A Power of Attorney (PoA) is a legal instrument through which one person (donor) gives another (attorney) the authority to act on the former's name and behalf. The attorney, in exercise of his power under such PoA, only acts in place of the donor, subject to the powers granted to him under the instrument. An attorney acts in a fiduciary capacity and cannot use the PoA for his own benefit.
However, the PoA has been excessively misused in the Real estate sector, by entering into transactions, where a purchaser pays full price but instead of getting a conveyance, gets an agreement for sale/power of attorney as a mode of transfer. These transactions were entered into to avoid:
- Prohibitions/restrictions regarding certain transfers;
- Payment of stamp duty, registration charges on sale deeds;
- Payment of capital gains tax on transfers;
- Payment of unearned increase payable to development authorities on transfer.
PoA transactions also permitted investment of unaccounted money and several so-called transfers using this mechanism have involved the use of hard cash instead of cheque entries.
In October 2011, the Supreme Court ruled that immovable property can be legally transferred only by a stamped and registered deed of conveyance. Transactions in the nature of PoA sales do not convey title and do not amount to transfer, hence cannot be recognised as a valid mode of transfer of immoveable property. The courts will not treat such transactions as completed or concluded transfers. They can neither be recognised as title deeds (except to obtain specific performance or defend possession) nor be relied upon for mutations in municipal or revenue records.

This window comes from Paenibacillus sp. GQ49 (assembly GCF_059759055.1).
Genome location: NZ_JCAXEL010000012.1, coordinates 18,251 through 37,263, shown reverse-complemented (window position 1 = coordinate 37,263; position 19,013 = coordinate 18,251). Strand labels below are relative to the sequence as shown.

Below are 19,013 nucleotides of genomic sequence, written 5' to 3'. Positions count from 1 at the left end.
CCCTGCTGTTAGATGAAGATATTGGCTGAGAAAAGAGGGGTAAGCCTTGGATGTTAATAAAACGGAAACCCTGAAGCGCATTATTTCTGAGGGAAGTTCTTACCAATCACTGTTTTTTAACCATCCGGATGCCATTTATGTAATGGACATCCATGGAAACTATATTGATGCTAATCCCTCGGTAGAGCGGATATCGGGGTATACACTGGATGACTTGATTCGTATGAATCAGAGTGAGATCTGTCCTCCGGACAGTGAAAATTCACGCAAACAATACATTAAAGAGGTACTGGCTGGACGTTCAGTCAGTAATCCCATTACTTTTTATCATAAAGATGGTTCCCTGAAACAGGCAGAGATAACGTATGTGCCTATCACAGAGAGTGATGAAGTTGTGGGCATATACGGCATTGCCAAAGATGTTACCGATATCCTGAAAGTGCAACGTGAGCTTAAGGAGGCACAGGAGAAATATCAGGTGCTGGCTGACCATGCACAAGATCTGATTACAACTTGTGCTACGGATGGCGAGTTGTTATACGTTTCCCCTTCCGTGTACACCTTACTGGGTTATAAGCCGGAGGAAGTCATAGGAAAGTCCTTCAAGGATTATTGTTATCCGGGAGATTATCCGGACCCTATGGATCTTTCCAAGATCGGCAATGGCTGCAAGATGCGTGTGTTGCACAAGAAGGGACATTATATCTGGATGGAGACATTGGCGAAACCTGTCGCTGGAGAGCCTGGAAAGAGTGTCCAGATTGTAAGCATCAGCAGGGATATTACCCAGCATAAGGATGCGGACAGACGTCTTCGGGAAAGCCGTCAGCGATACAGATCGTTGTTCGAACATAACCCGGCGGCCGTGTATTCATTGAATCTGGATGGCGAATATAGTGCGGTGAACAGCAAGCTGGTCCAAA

However, the Supreme Court's decision will not affect the validity of sale agreements and powers of attorney executed in genuine transactions. For example, a person may enter into an agreement with a developer for developing land and, therefore, execute an agreement for sale and grant a power of attorney empowering the developer to execute agreements for the sale of apartments/plots to prospective buyers or a person may also execute a PoA favouring a family member to manage his affairs or execute sale deed.
Considering the hardship likely to be caused to a large number of people who had entered into power of attorney sales prior to the order, it was suggested that the affected parties execute and register sale deeds/deeds of assignment (in case of leasehold properties) for perfecting their title.
In April 2012, the Divisional Commissioner, Delhi passed a circular directing that no transfer of property would be effective in the absence of a duly registered sale deed and no conveyance can be executed on the basis of a PoA, a will and agreement to sell collectively or separately in respect of an immovable property. In view of the circular, all the transactions that took place in Delhi during the intervening period will become null and void.
This is a good decision as it helps curb large-scale evasion of tax, stamp duty, registration charges and discourages circulation of undisclosed money and corruption. More importantly, it facilitates title verification and certification and protects the interests of bonafide purchasers by ensuring that they get a clear and marketable title of the property that they have purchased.
The authors are Partners at J Sagar Associates, a leading law firm. Views expressed are personal